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Policy recommendations for emission-free travel

Maritime routes

Continents and islands are very poorly connected by maritime ways, which are much easier to decarbonize than flights. Remaining ferries often exist mainly for passengers wishing to haul their own cars, which makes them oversized and more difficult to decarbonize. Passengers arriving by train and bus can feel  like unwanted guests, having to navigate between cars through uninviting corridors. There is much room for improvement in maritime travel:

-  facilitate missing links like Scotland  - Iceland (- Greenland - Canada) or Cyprus - Egypt

-  better integration with cargo. See and notably the restrictions they have to apply.

-  optimize ship sizes to have a seaworthy vessel that can be decarbonized with exisiting technology

-  reliable car-rental near maritime ports and (aggregated) weight-based pricing differences for car- vs. footpassengers.

-  inviting infrastructure for train / bus  - boat transfers and allow for comfortable transfer of luggage.

-  invest in optimal on-board time-spending (for the customer). If time can be used wisely, extra travel-hours are not lost.

 Long distance    overland travel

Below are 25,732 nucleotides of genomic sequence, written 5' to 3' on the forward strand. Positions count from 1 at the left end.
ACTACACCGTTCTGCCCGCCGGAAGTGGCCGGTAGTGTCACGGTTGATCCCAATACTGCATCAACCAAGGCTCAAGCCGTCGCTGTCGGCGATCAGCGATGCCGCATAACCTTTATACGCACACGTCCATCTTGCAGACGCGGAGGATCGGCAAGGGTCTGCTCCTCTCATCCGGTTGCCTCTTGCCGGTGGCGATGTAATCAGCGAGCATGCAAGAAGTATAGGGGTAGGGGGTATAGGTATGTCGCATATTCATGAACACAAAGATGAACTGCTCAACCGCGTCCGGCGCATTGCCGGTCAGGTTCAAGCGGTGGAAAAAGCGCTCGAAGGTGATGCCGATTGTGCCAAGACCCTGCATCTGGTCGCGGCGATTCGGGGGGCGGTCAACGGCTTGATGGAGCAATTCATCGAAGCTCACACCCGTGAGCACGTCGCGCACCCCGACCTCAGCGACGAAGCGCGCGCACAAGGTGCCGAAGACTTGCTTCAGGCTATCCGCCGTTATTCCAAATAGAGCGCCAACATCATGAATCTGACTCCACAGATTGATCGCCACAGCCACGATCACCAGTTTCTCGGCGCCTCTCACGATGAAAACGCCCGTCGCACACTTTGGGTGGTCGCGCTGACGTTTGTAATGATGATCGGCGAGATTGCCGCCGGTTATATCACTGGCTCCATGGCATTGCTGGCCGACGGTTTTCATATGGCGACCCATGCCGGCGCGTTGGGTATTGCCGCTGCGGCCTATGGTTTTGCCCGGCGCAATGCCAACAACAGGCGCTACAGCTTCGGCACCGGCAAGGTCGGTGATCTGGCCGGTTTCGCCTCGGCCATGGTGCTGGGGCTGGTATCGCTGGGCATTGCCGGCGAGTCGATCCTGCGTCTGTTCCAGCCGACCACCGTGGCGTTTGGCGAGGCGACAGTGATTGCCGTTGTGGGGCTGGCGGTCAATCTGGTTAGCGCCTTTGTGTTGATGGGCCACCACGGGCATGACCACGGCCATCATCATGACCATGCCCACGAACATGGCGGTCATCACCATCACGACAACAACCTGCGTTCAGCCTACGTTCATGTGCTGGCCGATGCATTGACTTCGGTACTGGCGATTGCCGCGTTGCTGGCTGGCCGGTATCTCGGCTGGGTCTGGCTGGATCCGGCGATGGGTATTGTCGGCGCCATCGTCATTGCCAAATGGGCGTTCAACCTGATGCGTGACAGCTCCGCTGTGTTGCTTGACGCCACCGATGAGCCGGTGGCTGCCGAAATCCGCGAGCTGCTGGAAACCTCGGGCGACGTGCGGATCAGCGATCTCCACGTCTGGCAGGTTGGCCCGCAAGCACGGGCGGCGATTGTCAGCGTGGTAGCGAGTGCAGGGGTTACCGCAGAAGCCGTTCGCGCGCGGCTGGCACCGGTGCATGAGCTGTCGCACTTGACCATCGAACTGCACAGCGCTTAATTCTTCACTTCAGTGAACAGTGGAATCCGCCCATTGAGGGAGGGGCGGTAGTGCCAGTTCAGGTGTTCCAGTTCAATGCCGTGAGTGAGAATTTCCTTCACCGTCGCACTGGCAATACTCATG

Travelling overland to a more sunny destination is still the exception. Even though it is very doable in a comfortable way. To alter our carbon-intensive sun-seeking flights, it is necessary to make overland travel more attractive. When taking this seriously, thinking in terms of interesting stopover-destinations is an important instrument and should be promoted in policy choices. The following should be done to start with:

- put pressure on employers to allow for longer holidays at a time and use of flexible working-hours while travelling into holidays

- stop advertising for short-haul flights and tax flights according to damage done

- force countries to open up their trainsystem data to allow for continent-wide international ticket systems

- speed up a more client-oriented handling of regulations around missed connections

- organize marketing of cities' qualities as a stopover for a part of a day or a night

- stimulate easy access to lockers, urban bike-rental systems and electric vehicle rental on train stations

- prioritize transport to nature areas from intercity stations on continental corridors

stimulate pioneering companies that offer multi-city train holidays

- facilitate a faster passage of challenging but unavoidable stopover cities (e.g. Paris) 

- North America; make sure that on ‘critical stretches’ (no alternatives) of train / bus network a service exists that departs and arrives in daytime hours, avoiding expensive sleeper cabins for those who can't afford it or won't sleep in a chair.

- North America: give passenger trains right of way over freight trains and prioritize speed of long distance trains.

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